Grant's playoff success fed into his reputation as the supreme "money" goalie (or "clutch" goaltender) of his era, the person you would want in net with the season on the line and there was a period of time from 1987 through at least 1989 where he was often called "the best goaltender in the world".
Grant battled shoulder injuries and substance abuse problems at the tail end of his career with Edmonton and he was suspended by the NHL for 59 games of the 1990–91 season.
In 1990, Grant came forward about his drug use after spending two weeks in a counseling center in Florida.
He admitted that he used "a substance" (he did not say cocaine) for some seven years or most of the period that the Oilers rested at the top of the NHL. The details of his drug use were supplied by the player's ex-wife.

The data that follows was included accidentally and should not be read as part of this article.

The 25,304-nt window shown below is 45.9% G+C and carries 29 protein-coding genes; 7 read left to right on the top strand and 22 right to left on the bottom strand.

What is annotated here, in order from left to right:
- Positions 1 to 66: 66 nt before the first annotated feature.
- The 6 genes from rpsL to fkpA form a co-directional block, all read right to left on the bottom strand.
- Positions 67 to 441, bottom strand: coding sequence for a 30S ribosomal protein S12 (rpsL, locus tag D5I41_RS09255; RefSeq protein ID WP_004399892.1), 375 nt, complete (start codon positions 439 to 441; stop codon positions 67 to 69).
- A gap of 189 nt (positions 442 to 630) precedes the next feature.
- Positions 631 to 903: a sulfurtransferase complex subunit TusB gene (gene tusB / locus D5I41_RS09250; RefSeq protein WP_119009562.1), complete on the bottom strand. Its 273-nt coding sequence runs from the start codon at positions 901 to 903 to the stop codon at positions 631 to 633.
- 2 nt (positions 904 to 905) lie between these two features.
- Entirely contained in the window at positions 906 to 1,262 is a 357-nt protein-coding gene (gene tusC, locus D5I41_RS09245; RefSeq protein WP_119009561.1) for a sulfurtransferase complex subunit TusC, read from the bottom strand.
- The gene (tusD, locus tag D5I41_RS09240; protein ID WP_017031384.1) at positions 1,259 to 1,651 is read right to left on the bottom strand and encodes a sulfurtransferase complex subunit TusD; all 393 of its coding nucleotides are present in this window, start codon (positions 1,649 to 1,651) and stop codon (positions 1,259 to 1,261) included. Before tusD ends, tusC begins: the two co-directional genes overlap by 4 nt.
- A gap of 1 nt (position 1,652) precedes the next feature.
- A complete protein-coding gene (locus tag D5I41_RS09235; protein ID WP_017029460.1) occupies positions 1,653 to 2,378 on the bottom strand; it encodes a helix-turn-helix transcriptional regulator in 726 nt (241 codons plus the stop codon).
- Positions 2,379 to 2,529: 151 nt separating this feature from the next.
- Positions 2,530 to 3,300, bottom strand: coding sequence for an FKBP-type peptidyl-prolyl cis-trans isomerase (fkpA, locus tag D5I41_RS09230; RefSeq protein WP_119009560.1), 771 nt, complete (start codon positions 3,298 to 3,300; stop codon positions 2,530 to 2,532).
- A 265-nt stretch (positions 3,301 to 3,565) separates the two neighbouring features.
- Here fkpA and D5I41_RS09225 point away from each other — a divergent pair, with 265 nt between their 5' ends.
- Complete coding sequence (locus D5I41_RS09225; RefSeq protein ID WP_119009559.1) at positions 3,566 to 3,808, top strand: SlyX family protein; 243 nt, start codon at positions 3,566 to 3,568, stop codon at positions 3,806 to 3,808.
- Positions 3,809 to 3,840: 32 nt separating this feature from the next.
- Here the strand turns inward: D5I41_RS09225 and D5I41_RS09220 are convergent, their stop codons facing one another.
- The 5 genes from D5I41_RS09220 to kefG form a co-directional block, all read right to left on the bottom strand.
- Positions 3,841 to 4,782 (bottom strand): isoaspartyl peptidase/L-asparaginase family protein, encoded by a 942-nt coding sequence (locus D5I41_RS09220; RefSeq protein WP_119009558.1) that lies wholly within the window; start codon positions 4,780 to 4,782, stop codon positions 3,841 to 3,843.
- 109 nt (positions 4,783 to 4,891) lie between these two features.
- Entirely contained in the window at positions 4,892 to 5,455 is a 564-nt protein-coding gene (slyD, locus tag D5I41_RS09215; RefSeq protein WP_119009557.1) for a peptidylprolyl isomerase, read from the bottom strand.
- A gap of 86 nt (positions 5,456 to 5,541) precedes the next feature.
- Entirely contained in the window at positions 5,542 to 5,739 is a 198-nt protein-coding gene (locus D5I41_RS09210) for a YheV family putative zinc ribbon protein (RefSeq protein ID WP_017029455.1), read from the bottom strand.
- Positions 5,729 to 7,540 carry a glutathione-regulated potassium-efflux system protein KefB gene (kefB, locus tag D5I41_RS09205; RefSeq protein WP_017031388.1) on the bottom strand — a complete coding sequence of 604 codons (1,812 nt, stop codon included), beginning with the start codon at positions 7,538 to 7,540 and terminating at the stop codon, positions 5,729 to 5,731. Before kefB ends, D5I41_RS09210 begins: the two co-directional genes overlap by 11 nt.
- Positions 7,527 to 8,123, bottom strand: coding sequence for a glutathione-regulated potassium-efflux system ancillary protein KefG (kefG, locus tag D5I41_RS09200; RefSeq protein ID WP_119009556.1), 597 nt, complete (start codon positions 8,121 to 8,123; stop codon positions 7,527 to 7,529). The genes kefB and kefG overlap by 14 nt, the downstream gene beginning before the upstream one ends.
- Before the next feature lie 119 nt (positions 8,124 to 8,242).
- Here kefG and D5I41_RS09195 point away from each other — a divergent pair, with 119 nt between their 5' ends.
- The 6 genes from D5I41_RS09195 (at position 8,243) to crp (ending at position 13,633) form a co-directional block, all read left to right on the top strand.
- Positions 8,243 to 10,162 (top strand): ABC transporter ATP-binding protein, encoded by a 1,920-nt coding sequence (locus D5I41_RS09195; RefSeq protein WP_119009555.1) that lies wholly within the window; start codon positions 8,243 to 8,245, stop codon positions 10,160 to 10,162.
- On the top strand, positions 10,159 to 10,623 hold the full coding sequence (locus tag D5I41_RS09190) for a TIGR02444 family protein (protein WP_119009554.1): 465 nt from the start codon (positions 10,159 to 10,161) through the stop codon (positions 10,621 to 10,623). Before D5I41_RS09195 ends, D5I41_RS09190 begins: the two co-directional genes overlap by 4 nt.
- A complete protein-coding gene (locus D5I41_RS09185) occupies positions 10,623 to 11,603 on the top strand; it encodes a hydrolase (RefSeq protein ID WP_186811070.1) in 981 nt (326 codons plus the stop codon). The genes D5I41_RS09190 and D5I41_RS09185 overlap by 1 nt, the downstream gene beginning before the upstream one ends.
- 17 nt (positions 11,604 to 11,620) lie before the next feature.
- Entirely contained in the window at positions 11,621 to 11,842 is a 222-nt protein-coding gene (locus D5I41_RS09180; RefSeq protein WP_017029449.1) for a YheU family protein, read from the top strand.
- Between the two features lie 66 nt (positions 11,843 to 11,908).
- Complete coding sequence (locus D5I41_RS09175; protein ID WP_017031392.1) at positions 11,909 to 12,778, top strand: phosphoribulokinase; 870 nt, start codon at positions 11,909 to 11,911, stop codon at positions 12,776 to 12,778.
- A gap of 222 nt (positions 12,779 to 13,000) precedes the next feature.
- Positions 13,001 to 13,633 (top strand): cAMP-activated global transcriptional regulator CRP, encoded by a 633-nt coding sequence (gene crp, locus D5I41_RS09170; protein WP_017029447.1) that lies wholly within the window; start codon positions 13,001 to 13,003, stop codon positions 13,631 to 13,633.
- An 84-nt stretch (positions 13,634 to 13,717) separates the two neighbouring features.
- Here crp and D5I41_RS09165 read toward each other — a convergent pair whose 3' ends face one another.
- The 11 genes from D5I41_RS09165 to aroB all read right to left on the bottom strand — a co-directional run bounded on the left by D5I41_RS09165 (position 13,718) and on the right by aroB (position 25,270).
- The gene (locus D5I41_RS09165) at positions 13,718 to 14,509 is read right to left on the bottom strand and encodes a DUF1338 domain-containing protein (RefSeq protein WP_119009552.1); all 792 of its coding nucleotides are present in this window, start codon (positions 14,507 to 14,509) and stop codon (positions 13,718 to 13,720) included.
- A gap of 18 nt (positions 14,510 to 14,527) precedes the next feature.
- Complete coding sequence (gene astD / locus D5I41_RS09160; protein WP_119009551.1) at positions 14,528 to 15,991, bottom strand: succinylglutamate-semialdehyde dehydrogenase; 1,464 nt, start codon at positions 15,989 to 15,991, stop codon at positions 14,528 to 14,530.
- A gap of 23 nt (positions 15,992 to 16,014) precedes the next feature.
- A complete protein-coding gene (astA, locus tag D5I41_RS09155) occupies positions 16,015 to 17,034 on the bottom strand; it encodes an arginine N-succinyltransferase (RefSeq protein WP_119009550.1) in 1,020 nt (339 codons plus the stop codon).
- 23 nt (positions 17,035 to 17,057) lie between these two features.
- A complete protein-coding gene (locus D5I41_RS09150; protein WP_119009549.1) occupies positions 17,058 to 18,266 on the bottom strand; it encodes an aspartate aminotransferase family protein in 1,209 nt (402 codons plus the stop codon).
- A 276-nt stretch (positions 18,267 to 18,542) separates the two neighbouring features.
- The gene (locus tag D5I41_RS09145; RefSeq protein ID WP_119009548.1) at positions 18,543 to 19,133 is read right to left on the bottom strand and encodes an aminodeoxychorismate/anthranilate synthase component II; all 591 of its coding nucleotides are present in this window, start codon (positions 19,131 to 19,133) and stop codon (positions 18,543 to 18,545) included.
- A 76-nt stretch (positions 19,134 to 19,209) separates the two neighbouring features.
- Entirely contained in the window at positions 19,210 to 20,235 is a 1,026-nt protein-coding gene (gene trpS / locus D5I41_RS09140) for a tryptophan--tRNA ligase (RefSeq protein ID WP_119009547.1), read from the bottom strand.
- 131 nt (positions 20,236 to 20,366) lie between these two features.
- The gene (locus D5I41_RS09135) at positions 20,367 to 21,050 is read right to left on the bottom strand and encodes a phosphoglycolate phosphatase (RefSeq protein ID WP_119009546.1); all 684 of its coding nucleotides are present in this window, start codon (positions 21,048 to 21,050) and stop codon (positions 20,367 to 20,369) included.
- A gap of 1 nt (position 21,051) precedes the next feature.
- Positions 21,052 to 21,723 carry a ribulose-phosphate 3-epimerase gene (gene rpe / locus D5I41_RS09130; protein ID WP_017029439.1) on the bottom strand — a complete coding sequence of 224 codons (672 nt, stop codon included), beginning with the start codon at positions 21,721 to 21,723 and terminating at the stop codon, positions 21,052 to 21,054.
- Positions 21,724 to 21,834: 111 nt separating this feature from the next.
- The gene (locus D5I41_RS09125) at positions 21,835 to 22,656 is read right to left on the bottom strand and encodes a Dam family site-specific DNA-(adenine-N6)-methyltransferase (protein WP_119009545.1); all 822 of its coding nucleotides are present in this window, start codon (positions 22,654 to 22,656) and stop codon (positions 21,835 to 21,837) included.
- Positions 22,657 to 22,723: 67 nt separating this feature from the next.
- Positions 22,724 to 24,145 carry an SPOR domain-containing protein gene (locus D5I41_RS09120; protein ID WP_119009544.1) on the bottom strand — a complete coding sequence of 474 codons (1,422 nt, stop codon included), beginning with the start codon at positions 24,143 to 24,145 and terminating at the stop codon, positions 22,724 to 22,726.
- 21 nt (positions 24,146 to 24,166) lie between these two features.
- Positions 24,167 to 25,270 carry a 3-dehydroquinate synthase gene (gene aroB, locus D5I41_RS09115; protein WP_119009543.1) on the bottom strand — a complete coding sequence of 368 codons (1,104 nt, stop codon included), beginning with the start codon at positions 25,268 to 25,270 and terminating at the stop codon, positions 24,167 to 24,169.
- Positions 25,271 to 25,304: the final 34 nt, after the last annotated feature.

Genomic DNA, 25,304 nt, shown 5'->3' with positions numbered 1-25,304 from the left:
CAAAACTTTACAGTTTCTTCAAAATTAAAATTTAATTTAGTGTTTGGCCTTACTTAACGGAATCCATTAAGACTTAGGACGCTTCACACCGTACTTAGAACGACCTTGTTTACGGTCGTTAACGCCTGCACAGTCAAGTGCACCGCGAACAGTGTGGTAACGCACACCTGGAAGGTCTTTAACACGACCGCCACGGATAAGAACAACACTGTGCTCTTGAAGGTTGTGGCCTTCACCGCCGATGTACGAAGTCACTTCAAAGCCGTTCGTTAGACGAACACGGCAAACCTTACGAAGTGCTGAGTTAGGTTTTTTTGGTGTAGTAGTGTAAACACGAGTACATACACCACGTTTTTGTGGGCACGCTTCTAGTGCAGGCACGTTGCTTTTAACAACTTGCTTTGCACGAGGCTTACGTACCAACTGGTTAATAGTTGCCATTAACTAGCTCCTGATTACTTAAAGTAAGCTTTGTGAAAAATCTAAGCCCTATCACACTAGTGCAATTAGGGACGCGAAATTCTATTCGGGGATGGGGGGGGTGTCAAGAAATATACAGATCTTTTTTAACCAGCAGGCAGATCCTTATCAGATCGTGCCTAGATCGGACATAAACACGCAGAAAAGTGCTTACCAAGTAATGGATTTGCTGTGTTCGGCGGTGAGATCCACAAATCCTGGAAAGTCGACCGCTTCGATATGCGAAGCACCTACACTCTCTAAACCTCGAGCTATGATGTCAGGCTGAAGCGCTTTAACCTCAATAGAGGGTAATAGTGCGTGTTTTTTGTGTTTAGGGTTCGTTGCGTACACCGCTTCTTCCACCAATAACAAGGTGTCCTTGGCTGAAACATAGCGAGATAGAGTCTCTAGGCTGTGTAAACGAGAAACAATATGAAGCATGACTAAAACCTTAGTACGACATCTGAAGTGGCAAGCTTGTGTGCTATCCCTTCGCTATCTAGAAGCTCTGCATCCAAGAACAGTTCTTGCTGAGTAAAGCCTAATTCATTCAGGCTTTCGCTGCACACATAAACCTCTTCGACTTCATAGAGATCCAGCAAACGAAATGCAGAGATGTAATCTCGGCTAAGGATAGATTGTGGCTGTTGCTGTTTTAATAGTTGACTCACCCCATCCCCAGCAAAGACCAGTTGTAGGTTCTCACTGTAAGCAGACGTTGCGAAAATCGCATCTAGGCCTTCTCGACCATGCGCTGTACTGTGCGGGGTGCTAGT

The embarrassing details no doubt contributed to the one-year suspension handed down in September 1990 by NHL president John Ziegler, who called his conduct "dishonorable and against the welfare of the league."
Once Grant was re-instated, fans of opposing teams taunted him at games with bags of sugar.
In May of 1993 (while still a member of the Buffalo Sabres), Grant was denied membership in the neighbouring Transit Valley Country Club.
At the time, rumours floated that the denial was based on race as several of Grant's white teammates had been granted membership. Club officials denied they rejected him based on his race; rather, his application contained "incorrect and incomplete" information.
Various acts of vandalism at the club occurred after news of Grant's rejection surfaced, including an incident where vandals burned a swastika onto one of the greens.